New orders for U.S. durable goods rebounded sharply in July from a June dip, boosted by a surge in aircraft orders, official data showed on August 24.
Orders for durable goods, manufactured items expected to last several years, leaped 4%, more than wiping out a 1.3% decline in June, the Commerce Department said.
The increase was the second in the past three months, and provided a positive break from a recent series of weak manufacturing indicators.
The July gain was led by a 14.6% increase in orders for transportation equipment, which can be volatile month-to-month. Commercial aircraft orders soared 43.4%.
Excluding transportation, new orders rose 0.7%.
"The auto parts supply chain has ramped back up from the March 2011 Japanese tsunami, and foreign and domestic nameplate manufacturers have increased their production schedules,"said Daniel Meckstroth, chief economist for the Manufacturers Alliance/MAPI. "For example, motor vehicle and parts new orders grew 11.5% in July. Outside the transportation sector, orders for primary metals surged (reflecting the motor vehicle orders), but orders in most other capital goods industries declined.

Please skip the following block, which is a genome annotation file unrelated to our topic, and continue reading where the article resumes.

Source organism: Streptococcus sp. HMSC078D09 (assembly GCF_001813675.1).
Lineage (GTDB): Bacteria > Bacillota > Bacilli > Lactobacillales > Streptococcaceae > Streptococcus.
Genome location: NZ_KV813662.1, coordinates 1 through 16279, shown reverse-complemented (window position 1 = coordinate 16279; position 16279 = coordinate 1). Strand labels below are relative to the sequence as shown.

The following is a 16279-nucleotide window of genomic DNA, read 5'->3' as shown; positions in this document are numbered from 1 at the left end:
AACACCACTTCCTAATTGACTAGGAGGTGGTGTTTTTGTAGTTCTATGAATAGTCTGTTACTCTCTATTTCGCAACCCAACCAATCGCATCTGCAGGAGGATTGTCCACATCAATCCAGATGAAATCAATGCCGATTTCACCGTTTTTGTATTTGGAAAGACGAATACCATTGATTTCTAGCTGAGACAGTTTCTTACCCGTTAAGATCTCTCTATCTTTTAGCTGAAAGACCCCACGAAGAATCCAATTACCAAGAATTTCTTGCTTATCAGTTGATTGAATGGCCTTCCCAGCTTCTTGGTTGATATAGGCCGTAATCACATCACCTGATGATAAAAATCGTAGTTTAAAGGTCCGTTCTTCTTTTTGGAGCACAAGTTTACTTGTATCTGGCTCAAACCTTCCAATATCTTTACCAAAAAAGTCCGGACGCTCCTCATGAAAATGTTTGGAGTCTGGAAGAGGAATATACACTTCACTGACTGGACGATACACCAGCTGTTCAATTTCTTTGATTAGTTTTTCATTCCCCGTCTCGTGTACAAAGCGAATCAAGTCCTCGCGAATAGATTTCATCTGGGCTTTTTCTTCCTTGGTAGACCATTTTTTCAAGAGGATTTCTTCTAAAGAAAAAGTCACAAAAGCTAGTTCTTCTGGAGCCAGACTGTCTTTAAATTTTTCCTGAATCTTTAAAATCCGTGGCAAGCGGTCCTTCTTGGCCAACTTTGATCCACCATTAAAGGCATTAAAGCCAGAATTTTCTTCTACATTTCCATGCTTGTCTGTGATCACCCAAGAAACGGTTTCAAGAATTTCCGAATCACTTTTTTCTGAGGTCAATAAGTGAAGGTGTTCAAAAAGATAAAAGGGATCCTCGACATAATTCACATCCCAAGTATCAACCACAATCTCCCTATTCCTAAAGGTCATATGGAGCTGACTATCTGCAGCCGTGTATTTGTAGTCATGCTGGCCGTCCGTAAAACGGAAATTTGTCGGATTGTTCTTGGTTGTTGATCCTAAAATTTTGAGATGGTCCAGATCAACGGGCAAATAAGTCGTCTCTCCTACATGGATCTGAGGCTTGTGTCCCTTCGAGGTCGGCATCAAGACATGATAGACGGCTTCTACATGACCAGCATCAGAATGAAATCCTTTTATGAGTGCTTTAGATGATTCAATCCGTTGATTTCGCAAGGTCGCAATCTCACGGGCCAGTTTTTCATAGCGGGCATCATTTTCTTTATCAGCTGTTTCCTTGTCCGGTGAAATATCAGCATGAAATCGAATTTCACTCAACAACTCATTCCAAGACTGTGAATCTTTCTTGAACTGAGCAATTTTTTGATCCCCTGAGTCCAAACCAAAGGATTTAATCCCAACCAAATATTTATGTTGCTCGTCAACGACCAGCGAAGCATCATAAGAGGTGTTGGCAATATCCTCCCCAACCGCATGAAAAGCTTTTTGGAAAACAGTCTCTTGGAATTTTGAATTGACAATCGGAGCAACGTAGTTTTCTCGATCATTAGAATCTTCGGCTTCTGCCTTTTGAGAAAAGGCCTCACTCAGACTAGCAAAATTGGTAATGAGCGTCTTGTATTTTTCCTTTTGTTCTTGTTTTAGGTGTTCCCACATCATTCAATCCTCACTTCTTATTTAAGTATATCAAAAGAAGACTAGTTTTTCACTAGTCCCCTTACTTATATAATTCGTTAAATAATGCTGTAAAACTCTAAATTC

"Non defense capital goods orders excluding aircraft, a good proxy for equipment activity in the economy, declined 1.5% in July," he added. "Fortunately, nondefense capital goods orders excluding aircraft are up 11.8% year-to-date in 2011 compared to last year. The statistics show that capital equipment purchases are inherently choppy and experience spurts and setbacks. Nevertheless, business equipment spending is growing much faster than the general economy and is contributing to a rebalancing of the U.S. economy toward more investment and exports as a driver of growth and less dependency on consumer spending and housing."
Copyright Agence France-Presse, 2011